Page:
“No it isn’t,” replied McConnell, raising his voice significantly. “It is not a yes or no question. I am not a scientist. I know there are scientists who think it’s a problem and scientists who think it isn’t a problem … There are differences of opinions among scientists. My job is to try to protect jobs in Kentucky now, not speculate about science in the future.”

When asked if he supports gay marriage, McConnell answered, “I believe that marriage should be between one man and one woman.” Asked why he believes that, McConnell again repeated he thinks marriage is “between one man and one woman.” Again asked “why?” McConnell repeated the same line. Jones tried one more time. Again, “It is my belief that marriage is between one man and one woman.”

The interview ended with McConnell declining to come into the studio for an in-person interview or for an in-studio debate with Grimes. The senator invited Jones to watch his debate with Grimes on KET on Monday, to which Jones answered, “Well, I’ve got other things to do Monday night. I think wrestling is on.”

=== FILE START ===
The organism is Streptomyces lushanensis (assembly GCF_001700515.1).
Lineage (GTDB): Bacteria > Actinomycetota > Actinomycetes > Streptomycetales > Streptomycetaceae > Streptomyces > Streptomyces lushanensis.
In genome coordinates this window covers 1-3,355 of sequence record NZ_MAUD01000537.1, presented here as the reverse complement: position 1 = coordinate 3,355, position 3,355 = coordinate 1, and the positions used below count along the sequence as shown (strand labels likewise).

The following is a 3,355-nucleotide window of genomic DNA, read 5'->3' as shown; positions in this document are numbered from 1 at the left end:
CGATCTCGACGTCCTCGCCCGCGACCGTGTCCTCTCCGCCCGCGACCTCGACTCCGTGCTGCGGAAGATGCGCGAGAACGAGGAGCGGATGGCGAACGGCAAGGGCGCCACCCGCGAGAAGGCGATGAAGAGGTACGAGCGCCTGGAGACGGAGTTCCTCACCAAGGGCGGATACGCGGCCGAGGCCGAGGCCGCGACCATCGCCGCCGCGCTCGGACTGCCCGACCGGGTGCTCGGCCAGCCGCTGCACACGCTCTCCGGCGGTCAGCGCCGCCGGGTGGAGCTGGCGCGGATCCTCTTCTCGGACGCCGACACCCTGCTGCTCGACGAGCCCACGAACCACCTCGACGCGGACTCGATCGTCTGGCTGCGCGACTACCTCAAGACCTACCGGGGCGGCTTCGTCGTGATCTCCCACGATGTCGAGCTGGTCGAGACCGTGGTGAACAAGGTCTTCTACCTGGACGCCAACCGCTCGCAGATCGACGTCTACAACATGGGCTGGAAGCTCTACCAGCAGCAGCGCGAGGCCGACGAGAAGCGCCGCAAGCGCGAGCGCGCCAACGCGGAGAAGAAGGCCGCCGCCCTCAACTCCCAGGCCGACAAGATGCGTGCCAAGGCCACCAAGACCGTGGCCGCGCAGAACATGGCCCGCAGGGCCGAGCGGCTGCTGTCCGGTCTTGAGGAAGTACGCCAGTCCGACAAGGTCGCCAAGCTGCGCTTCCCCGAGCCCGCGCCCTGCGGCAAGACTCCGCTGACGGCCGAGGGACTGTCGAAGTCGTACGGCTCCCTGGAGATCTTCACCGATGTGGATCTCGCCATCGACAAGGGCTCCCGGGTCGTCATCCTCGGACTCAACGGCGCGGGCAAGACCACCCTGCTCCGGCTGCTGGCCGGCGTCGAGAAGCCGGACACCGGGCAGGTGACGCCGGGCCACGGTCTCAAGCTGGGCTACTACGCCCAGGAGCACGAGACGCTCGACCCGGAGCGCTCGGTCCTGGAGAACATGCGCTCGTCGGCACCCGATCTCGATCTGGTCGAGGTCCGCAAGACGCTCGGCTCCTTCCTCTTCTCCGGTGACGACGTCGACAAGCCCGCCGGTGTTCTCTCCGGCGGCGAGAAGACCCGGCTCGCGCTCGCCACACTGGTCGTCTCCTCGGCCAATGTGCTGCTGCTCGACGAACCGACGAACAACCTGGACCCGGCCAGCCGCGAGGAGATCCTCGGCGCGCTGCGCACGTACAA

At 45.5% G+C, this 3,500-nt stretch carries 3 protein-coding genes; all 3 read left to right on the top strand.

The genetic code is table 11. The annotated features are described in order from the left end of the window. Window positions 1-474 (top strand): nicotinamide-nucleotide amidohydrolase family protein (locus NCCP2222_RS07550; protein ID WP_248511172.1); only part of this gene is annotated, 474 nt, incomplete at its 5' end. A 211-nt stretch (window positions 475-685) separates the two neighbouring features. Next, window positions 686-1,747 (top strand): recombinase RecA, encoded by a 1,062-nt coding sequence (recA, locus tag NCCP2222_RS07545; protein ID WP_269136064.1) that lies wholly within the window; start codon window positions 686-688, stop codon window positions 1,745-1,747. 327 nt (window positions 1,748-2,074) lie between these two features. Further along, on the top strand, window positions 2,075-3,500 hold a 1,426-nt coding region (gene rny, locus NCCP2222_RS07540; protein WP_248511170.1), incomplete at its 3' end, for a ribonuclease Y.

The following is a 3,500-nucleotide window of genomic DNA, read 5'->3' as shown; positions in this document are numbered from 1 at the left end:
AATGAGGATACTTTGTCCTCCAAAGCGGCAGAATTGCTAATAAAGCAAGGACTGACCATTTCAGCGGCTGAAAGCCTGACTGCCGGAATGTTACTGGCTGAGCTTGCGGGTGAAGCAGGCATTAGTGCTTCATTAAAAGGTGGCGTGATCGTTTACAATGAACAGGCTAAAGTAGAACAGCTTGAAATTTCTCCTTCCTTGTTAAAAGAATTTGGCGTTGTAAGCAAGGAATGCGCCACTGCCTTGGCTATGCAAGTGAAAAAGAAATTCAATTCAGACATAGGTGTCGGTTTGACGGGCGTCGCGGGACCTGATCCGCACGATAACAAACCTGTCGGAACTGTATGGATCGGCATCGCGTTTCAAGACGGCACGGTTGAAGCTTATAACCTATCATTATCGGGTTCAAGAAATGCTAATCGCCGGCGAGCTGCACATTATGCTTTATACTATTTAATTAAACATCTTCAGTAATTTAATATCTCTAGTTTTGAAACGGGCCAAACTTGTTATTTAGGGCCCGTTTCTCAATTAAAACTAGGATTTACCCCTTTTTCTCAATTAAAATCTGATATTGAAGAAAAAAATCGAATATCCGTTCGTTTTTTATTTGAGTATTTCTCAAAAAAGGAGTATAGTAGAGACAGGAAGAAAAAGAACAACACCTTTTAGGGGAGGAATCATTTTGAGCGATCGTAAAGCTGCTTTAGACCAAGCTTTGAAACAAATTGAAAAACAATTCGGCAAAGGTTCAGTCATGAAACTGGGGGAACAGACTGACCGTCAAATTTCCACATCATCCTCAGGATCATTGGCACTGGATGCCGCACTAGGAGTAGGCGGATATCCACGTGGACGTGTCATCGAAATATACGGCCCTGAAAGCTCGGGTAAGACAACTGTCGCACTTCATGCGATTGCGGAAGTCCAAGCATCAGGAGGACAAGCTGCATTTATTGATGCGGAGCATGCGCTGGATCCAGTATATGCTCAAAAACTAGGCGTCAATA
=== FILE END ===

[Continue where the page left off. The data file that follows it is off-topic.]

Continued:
When passing on a repeat appearance, McConnell noted that “we’ve had a good discussion, it’s been going on for 30 minutes.” (In fact it was only 13 minutes.)

After the interview, Jones and his co-hosts spent much of the remainder of the show in bewilderment about how “unnecessarily combative” and “angry” McConnell was, saying he came off as a “jerk.”

“I had the man who might be Senate majority leader on, and he’s yelling at me!” said Jones, who later wondered if his staff advised him to come on the show and punch him in the face.

McConnell’s campaign strategist Josh Holmes was so defensive from criticism his candidate’s performance received on Twitter that he accused former WFPL political editor Phillip M. Bailey of being paid off by the Grimes campaign.

This was released by the Grimes campaign Wednesday afternoon
This was released by the Grimes campaign Wednesday afternoon

Just as the McConnell campaign pounced on many of Grimes’ answers when she recently appeared on KSR, the Grimes campaign pounced on McConnell’s gruff demeanor with Jones.

“Today’s disastrous performance by Mitch McConnell shows his hostility to the people of Kentucky,” said campaign manager Jonathan Hurst in a statement. “Finding himself losing steam and behind in the latest Bluegrass Poll, Mitch McConnell is desperate to change the narrative. Unfortunately for him, his combative and hostile appearance on Kentucky Sports Radio only further solidified Kentuckians view of him as a untrustworthy Washington insider, willing to play dirty tricks in an attempt to hold onto his personal power.”